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Financial education for care experienced young people

What’s the issue?

In 2017, 90% of 18-year-olds and 52% of 21-year-olds still lived at home (Office for National Statistics). Most young people only move out when they feel ready, having had the chance to practice key life skills and with support from their family.

For children in care, the situation is very different. Although the Staying Put programme helps some young people stay with their foster carers for longer, most will leave care on their eighteenth birthday, if not before. This means they need to be ready to manage on their own financially, often on a very tight budget.

Unfortunately, we know that far too often care leavers haven’t had the right support to feel confident managing money, which can lead to them struggling to pay bills and support themselves, leaving them vulnerable to falling into debt or even homelessness. Delays in benefit payment or unreasonable sanctions can lead to young people lacking essentials, such as gas and electricity or food. We get calls regularly to our Care Advice Line from care leavers who need to apply for hardship grants because they can’t make ends meet.

APPG inquiry

The APPG on Financial Education for Young People is conducting an inquiry into children in care and care leavers’ access to financial education. It’s unfortunately very easy for children in care to miss out on financial education. Placement moves, changes in school and other instability can make it difficult for children in care to learn about finance at home or at school.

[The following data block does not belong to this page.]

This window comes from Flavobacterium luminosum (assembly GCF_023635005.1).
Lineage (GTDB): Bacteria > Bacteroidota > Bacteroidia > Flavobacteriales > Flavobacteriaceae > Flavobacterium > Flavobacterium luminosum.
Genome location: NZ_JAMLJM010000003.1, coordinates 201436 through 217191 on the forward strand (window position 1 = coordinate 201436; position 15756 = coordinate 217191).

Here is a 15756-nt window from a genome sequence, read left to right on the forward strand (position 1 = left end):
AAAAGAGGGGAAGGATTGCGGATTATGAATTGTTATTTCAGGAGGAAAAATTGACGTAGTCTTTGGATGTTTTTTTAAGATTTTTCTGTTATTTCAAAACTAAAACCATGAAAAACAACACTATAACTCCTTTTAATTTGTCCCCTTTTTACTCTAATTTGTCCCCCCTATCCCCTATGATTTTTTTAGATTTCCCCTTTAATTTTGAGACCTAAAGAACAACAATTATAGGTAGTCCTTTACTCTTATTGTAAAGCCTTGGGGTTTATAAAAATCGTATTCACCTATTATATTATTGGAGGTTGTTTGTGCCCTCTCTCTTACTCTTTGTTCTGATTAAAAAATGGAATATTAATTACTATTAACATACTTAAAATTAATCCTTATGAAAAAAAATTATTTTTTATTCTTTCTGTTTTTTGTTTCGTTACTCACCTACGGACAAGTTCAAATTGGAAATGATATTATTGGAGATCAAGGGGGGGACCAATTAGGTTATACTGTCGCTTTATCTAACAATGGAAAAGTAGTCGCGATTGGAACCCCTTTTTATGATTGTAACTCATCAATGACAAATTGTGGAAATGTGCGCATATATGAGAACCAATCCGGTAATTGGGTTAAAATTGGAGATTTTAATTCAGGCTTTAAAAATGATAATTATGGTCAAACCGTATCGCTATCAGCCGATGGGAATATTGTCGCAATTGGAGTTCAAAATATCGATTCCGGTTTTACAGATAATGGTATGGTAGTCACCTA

We sent in a written response to the inquiry that talked about how local authorities, foster carers, residential workers and social workers can all play a part in making sure that children are well versed in financial education before they leave care and start living independently.

I then went into Parliament to answer questions from the committee. It was really encouraging to talk to a group of MPs who care about this issue. They all understood how hard living independently at a young age could be, and completely agreed that young people leaving care need more support. There will be a full report later this year, after the committee speak to several other groups including care leavers.

Getting the right support

Care leavers should have someone they know they can turn to if they need help applying for benefits, making financial decisions, or paying bills. Learning how to manage money is about much more than having a class, although schools and colleges can provide vital support. We learn how money works through practical examples and by having the right information at support at key life transitions, like moving into your own flat or starting university.

Part of being a good parent, corporate or otherwise, is making sure the children in your care are fully equipped to succeed when they leave home, and we all have our part to play in making sure that happens.